With the house completed, Roosevelt now required a pool. For him it was a great benefit since swimming was the only exercise that he had. The pool was 15 feet by 51 feet, with a maximum depth of 7 feet. However, the pool room and dressing rooms were decorated with elaborate tile work which added greatly to the cost. Once again, Roosevelt followed the planning closely. At first, he argued for walls made of cheap plaster rather than tile. However, Ewing explained to him that because of the condensation, something other than plaster was needed. The compromise was glazed terra cotta in some places and stone elsewhere. This made the dressing rooms very spa like and would be considered almost modern today.

It was on a Saturday, that Franklin and Eleanor took their first dip in the pool. Thereafter, 5:50 pm became swim time, a Roosevelt routine when he was in residence at the Little White House. That, and stretching exercises and massages given by a Naval officer, became the major therapy for Roosevelt in his Presidential years.

Even though Roosevelt was more accustomed to the grandeur of the White House and that of his family’s mansion at Hyde Park, New York, the President felt more at home in the cozy atmosphere of the Little White House, the home that he built in the Georgia countryside. In this house, the kitchen was like that of any other families. The dishes and the pots and pans were simplistic, a hand-cranked ice cream maker and other utensils were stored neatly in their places.

Warm Springs not only introduced Roosevelt to moonshine, it also introduced him to pork barbecue, Brunswick stew, which he loved, and Southern fried chicken. Roosevelt also liked the Georgia dishes of cornbread and turnip greens. Roosevelt enjoyed the barbecues the most because they were informal.

However, he had a different view of picnics and he introduced this new dining style to that age old Georgian simplest type of get together, which was ham sandwiches and cold fried chicken being the staple of the dinner. Beer and Coke were available along with a pitcher of sweet tea or lemonade. Everyone wore their everyday clothes and sat on blankets. However, Roosevelt preferred to have tables with linen cloths and napkins. Chairs or the back seats from his cars would be removed and used for setting. All this was because of his infirmity. He preferred to have china dinner plates. Instead of beer or Coke being drunk from the bottle, he had glasses.

There were many recipes created to his taste by his cook, Daisy Bonner. She was a wonder in the kitchen and knew simple country fare as well as the more sophisticated dishes. Roosevelt’s favorite meal was Daisy’s version of the chicken dish, Country Captain. This zesty main dish was introduced to the President by Daisy while cooking at the Little White House and Roosevelt could not get enough of it. When friends would ask him about the recipe, joking, he would say that Daisy’s recipe was a secret but it did have forty-five ingredients!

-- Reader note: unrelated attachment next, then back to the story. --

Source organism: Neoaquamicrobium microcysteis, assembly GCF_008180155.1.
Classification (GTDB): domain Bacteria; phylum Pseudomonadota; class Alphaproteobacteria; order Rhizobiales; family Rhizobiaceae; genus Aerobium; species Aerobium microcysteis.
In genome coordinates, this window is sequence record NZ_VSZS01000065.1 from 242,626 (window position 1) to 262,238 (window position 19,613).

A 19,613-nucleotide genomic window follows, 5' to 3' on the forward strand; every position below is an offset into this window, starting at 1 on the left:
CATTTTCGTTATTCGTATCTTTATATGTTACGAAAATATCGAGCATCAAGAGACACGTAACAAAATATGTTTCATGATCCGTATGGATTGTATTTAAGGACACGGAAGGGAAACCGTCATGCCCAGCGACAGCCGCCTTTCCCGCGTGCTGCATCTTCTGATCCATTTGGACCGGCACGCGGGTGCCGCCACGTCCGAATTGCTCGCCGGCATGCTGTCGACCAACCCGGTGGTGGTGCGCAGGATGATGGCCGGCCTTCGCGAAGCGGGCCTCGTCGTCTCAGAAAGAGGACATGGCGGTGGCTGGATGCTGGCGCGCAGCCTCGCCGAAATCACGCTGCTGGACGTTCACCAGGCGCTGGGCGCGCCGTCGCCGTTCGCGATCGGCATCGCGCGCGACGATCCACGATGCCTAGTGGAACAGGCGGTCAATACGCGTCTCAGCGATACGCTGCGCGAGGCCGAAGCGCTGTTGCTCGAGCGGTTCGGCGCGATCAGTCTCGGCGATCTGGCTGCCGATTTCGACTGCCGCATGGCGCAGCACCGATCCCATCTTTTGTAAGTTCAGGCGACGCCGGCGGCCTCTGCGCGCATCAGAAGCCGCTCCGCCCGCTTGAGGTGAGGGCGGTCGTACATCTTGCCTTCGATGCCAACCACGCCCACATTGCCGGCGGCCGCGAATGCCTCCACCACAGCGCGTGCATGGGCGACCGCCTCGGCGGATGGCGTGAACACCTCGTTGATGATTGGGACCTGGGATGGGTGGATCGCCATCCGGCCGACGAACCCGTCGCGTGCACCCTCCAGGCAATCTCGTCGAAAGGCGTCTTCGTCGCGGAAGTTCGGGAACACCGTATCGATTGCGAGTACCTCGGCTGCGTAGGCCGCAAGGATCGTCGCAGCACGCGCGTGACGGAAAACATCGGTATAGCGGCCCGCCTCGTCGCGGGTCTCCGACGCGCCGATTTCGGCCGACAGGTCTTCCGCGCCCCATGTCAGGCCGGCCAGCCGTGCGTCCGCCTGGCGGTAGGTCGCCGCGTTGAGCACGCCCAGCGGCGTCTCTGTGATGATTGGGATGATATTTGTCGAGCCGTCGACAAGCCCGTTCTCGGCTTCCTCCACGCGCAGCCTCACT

The origin of Country Captain is believed to have been with the British sea men. They not only brought the spices from India; they also brought the recipe for this simple chicken curry dish. In the late 1700s, the port city of Savannah was where it became popular first. Then, it became the rage in Charleston. While versions of this type of chicken appeared also in Britain and India, here in America, it had taken on a special low country flavor and today there are very few community cookbooks in Savannah or nearby Charleston that do not include this recipe. However, as with other popular recipes, the variations are tiny but endless. Those who cooked it in succeeding generations, also probably added a pinch of this and a dash of that.

Georgian newspapers and magazines spread the word about the recipe and it became known and served in restaurants from coast to coast. It is still served for special occasions in middle and southwest Georgia.

Here is Daisy Bonner’s Recipe for Country Captain Chicken:

This recipe features bone in chicken that simmers until tender with added ingredients. The thin sauce gets spooned over fluffy, white rice. Garnishes vary. This recipe has Daisy’s special toppings. However, other toppings have been known to include toasted coconut, hard boiled eggs, mango chutney and even crumbled bacon.

2 fryers

2 or 3 green peppers, chopped

2 or 3 garlic cloves, chopped

2 onions, chopped

1 can whole tomatoes

1 teaspoon curry powder or more to taste

2 cups rice boiled until dry

1 teaspoon thyme

¼ cup raisins for the sauce

¼ raisins to garnish top

¼ almonds or other nuts for the sauce

¼ cup almonds or other nuts for garnish

¼ cup sliced fresh mushrooms

Salt and pepper to taste

Boil chicken until done, then debone. Make the sauce from the chopped green peppers, garlic, onion, tomatoes, mushrooms, almonds, raisins, thyme, salt, pepper and curry powder. Add chicken to sauce and simmer on top of the stove or in a casserole in the oven at 325-350 degrees for one hour. Serve over the rice. Garnish with chopped green pepper, raisins and nuts.

Daisy served the President’s favorite dish with baked grapefruit, French cut green beans, mixed green salad, fresh breads and a chocolate soufflé or Georgia peach cobbler.

After President Roosevelt’s death, Daisy left this penciled message on the kitchen woodwork: “Daisy Bonner cooked the first meal and the last one in this cottage for President Franklin Delano Roosevelt.”

Next week we will find out the details of this President’s death.